Check the acknowledgments in successful books in your genre.  Which agents are mentioned?  If a book is very similar to yours, you may want to avoid querying that agent.  They typically don’t want two of their books to compete.

Do your homework at online sites such as Predators and Editors, Query Tracker, and Absolute Write.  Then make your list.

Don’t send out 100s of queries at once.  Send to a few choice agents, wait as long as they suggest on their websites, check in politely once after that, then move on.  If you get individualized feedback, that is not to be discounted.  It took him time to personalize.  He may be interested in your work after a good edit or perhaps willing to look at your next project.  Pay close attention to what he and others have written to you.  If actionable feedback is consistent among them (couldn’t buy into this character, story didn’t seem big enough, the situation was not believable), take it seriously.  But don’t be surprised if the response is generic and unhelpful (just isn’t my thing, can’t imagine who I’d sell this to, great writing but I’ll pass on this).  They are busy people.  Their job isn’t to educate you.  It’s to serve their current clients and snatch up new ones they can sell.

Whether it is 2 or 20 you are querying, never address your email (or snail mail) to Dear Agent.  Always personalize including a first line about why you chose her to query.  “We spoke at the Pikes Peak Writers Conference….”  “I saw you represented one of my favorite books….”  “Because of your success in representing hard science fiction…”  This shows you’ve done your homework, that you aren’t just blanketing the world of agents with a desperate call for help.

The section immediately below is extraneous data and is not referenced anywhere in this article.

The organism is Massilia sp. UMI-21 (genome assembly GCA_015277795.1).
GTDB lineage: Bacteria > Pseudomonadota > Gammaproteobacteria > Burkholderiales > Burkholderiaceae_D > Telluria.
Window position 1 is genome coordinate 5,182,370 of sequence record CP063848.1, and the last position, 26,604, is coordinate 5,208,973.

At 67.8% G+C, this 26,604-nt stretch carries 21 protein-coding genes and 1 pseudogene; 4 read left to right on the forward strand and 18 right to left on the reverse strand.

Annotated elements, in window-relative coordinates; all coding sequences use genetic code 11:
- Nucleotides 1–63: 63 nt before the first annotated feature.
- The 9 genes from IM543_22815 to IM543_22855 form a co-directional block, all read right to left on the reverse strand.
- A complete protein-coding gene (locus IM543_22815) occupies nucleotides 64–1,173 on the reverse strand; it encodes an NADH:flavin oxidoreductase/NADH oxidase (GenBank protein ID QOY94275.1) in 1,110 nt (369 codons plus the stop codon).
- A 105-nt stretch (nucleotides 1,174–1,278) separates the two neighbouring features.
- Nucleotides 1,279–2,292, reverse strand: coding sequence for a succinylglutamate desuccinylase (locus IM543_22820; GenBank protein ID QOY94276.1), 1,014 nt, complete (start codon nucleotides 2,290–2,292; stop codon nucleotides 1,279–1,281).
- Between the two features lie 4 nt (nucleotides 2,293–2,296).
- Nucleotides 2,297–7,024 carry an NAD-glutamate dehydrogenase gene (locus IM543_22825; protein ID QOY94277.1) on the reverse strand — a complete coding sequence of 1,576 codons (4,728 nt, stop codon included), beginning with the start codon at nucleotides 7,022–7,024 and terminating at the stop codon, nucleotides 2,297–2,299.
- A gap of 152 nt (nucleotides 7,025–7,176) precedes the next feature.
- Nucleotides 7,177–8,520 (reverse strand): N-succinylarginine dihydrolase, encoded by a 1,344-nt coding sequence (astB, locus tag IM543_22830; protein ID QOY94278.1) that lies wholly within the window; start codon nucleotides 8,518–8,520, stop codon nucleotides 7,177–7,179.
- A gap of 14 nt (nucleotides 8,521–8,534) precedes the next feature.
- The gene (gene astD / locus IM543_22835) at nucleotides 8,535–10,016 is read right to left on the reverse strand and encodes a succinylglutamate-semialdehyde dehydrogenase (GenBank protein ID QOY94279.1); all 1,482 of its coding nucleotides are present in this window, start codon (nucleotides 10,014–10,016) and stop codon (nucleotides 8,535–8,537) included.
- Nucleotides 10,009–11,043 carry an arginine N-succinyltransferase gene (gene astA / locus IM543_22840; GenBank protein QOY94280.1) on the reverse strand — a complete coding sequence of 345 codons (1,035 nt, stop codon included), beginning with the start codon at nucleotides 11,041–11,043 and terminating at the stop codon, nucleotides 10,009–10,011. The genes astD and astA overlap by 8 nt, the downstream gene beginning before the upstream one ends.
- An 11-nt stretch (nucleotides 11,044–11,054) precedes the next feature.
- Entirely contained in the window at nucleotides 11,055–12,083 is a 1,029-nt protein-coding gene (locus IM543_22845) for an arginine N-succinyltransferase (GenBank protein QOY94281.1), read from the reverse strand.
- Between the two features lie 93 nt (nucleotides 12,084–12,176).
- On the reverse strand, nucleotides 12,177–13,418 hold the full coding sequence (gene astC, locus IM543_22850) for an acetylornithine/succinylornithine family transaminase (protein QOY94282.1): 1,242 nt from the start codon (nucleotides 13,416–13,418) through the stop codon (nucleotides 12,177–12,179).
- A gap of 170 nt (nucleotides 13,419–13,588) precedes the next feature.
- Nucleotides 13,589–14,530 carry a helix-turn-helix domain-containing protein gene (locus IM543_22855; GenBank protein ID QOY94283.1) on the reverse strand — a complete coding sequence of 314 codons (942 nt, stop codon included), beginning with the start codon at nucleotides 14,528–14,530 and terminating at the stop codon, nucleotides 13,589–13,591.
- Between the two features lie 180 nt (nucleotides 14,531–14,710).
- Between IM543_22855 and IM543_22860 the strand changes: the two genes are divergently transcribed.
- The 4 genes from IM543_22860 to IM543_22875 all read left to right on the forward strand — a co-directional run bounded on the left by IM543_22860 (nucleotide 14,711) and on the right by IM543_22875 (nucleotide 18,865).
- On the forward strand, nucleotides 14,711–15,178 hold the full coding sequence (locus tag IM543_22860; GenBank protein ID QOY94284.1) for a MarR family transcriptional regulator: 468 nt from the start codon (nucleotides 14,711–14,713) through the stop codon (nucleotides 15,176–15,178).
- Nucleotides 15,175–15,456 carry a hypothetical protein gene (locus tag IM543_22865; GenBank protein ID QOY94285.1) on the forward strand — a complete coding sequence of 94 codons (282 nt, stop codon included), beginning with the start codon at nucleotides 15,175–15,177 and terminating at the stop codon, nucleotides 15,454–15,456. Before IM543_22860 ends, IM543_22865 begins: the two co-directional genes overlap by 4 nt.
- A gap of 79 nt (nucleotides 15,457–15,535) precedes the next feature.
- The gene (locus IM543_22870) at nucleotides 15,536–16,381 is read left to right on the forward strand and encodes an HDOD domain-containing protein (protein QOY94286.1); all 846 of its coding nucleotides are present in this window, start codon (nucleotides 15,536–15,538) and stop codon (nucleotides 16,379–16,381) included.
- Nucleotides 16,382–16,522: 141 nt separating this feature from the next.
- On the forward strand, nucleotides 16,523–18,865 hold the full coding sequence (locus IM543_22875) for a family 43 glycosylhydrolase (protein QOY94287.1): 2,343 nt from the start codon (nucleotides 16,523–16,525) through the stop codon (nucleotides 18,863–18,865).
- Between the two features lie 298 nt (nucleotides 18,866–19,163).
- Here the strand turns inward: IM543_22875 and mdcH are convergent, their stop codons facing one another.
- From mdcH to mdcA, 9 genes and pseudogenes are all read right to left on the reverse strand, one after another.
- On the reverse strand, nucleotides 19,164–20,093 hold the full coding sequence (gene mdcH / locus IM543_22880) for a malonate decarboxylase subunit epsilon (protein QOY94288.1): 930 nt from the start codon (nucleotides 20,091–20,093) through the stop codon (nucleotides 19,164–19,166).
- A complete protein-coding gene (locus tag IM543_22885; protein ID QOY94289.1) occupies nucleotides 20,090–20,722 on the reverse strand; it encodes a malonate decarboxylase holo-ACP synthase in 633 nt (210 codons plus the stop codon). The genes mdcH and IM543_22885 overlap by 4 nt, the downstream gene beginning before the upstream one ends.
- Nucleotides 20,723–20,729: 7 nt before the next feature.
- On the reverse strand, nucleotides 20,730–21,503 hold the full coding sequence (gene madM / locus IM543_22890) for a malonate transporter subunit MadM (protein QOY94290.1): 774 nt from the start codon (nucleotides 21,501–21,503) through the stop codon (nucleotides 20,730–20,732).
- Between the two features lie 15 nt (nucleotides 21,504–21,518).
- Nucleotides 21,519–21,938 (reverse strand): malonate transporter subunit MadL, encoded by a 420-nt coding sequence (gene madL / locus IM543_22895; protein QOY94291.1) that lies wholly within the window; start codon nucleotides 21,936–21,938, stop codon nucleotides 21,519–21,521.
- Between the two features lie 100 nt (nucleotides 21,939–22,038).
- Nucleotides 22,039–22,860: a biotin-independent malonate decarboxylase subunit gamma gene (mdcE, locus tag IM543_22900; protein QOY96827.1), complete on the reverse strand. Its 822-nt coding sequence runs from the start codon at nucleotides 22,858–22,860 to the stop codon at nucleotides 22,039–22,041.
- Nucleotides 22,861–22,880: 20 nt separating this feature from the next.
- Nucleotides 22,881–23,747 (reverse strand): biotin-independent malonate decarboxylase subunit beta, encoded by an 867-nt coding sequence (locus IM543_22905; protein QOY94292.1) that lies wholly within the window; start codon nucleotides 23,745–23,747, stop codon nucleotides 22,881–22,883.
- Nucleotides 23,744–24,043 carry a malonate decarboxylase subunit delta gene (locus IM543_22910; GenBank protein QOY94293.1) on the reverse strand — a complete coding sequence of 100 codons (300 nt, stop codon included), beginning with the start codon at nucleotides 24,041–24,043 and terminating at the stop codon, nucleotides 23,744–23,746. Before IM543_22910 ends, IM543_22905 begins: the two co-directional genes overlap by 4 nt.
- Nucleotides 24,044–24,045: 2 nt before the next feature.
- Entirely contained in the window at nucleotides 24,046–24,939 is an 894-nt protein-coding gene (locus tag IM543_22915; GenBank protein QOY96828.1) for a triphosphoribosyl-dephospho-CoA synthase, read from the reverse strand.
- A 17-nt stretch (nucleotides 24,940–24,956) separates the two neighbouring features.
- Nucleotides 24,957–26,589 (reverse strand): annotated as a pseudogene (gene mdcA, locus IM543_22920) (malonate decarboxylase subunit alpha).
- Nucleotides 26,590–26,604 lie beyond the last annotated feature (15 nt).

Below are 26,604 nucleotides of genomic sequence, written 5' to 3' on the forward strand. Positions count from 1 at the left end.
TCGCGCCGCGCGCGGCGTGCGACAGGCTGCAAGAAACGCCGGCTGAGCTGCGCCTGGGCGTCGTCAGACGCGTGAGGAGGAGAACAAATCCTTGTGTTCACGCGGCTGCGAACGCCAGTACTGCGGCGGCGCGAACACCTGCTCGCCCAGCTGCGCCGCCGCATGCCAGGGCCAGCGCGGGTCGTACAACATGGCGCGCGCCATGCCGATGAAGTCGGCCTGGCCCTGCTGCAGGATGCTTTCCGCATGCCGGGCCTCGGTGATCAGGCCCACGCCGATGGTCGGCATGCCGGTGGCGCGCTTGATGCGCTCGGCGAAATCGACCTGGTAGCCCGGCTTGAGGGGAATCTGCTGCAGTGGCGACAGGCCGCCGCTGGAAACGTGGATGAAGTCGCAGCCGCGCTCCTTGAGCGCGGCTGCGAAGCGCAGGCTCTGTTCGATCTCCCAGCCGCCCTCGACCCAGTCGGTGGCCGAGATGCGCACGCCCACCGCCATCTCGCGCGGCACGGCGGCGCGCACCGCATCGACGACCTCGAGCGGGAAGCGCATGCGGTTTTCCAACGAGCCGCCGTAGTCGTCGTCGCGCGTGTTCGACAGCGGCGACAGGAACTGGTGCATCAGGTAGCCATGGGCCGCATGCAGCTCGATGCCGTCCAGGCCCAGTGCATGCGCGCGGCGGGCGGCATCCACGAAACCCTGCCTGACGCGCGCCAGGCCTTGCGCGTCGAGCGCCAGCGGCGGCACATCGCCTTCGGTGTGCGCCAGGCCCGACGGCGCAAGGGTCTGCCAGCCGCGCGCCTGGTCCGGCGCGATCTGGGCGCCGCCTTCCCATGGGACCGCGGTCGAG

Limit your queries to only one agent in an agency.  Imagine the confusion that could ensue if two people in one agency decide to offer representation.  Plus they often do get together to discuss queries.   Donald Maas says his agents sit around a table once a week and go through queries committee style.  If your query pops up twice, it will, at best, seem as if you weren’t targeting a specific agent.  Wait a couple of months, then you can approach another agent within that agency. 

Finding an agent who will work for you and your book takes a bit of homework and a lot of common sense.  What would you add to my list of things to consider when choosing a literary agent?

- From the Inkpot

Friday, July 25, 2014

I Blame my Brothers

I recently flew to Nashville and thought I would download a couple of ebooks onto my phone to read while on my trip.  I perused many options (you can't have too many books!), added a dozen or so to my wish list, and eventually selected a zombie apocalypse novel and a new mystery based on the world of Peter Wimsey created by Dorothy Sayers.  

Then I sat back and laughed.  At myself.  Zombies and post WWII England!  Could just as easily have been high fantasy and literary fiction.

I really do blame my brothers.  When I was young, in the summer I regularly took the bus to the library, often with my brothers and sister.  Books, books, books!  I was in Heaven!  We could each check out five books, and after I read mine I would then dip into those my brothers and sister brought home.  I didn't care that the books were typically above my reading level or what genre they selected.  Didn't matter one whit.  I consumed those books!  Pirates, pioneers, prisoners, or pomp (and circumstance).  Fairy tales, adventures, science fiction, or romance.  I relished each and every one.